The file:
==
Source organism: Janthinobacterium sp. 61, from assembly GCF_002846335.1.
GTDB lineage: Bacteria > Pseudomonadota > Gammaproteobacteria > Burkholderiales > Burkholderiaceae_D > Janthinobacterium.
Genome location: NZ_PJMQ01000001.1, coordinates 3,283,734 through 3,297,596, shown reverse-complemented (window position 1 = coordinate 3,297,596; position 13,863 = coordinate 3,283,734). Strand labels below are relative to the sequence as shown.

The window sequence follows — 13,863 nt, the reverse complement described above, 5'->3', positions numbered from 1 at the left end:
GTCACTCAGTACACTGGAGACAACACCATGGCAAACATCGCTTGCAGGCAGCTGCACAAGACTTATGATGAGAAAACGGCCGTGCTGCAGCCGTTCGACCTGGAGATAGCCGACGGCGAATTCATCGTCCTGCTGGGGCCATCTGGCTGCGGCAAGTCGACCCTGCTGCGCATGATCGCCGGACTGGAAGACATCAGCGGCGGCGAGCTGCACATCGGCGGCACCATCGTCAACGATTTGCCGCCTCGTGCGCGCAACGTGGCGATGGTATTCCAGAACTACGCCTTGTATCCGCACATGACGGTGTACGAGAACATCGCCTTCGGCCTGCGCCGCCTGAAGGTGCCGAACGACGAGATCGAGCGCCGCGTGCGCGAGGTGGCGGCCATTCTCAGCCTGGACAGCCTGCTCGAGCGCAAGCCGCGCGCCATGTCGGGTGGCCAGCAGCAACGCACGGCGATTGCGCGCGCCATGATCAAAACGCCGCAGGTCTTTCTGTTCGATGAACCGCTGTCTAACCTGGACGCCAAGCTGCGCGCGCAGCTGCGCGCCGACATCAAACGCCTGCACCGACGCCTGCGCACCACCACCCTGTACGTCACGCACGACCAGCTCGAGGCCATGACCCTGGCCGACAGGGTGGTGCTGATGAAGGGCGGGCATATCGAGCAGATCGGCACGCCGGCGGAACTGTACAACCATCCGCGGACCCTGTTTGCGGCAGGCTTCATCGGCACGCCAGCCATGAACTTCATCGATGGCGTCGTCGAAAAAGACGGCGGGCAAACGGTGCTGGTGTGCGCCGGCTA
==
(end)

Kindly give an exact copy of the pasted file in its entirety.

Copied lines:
Source organism: Janthinobacterium sp. 61, from assembly GCF_002846335.1.
GTDB lineage: Bacteria > Pseudomonadota > Gammaproteobacteria > Burkholderiales > Burkholderiaceae_D > Janthinobacterium.
Genome location: NZ_PJMQ01000001.1, coordinates 3,283,734 through 3,297,596, shown reverse-complemented (window position 1 = coordinate 3,297,596; position 13,863 = coordinate 3,283,734). Strand labels below are relative to the sequence as shown.

The window sequence follows — 13,863 nt, the reverse complement described above, 5'->3', positions numbered from 1 at the left end:
GTCACTCAGTACACTGGAGACAACACCATGGCAAACATCGCTTGCAGGCAGCTGCACAAGACTTATGATGAGAAAACGGCCGTGCTGCAGCCGTTCGACCTGGAGATAGCCGACGGCGAATTCATCGTCCTGCTGGGGCCATCTGGCTGCGGCAAGTCGACCCTGCTGCGCATGATCGCCGGACTGGAAGACATCAGCGGCGGCGAGCTGCACATCGGCGGCACCATCGTCAACGATTTGCCGCCTCGTGCGCGCAACGTGGCGATGGTATTCCAGAACTACGCCTTGTATCCGCACATGACGGTGTACGAGAACATCGCCTTCGGCCTGCGCCGCCTGAAGGTGCCGAACGACGAGATCGAGCGCCGCGTGCGCGAGGTGGCGGCCATTCTCAGCCTGGACAGCCTGCTCGAGCGCAAGCCGCGCGCCATGTCGGGTGGCCAGCAGCAACGCACGGCGATTGCGCGCGCCATGATCAAAACGCCGCAGGTCTTTCTGTTCGATGAACCGCTGTCTAACCTGGACGCCAAGCTGCGCGCGCAGCTGCGCGCCGACATCAAACGCCTGCACCGACGCCTGCGCACCACCACCCTGTACGTCACGCACGACCAGCTCGAGGCCATGACCCTGGCCGACAGGGTGGTGCTGATGAAGGGCGGGCATATCGAGCAGATCGGCACGCCGGCGGAACTGTACAACCATCCGCGGACCCTGTTTGCGGCAGGCTTCATCGGCACGCCAGCCATGAACTTCATCGATGGCGTCGTCGAAAAAGACGGCGGGCAAACGGTGCTGGTGTGCGCCGGCTA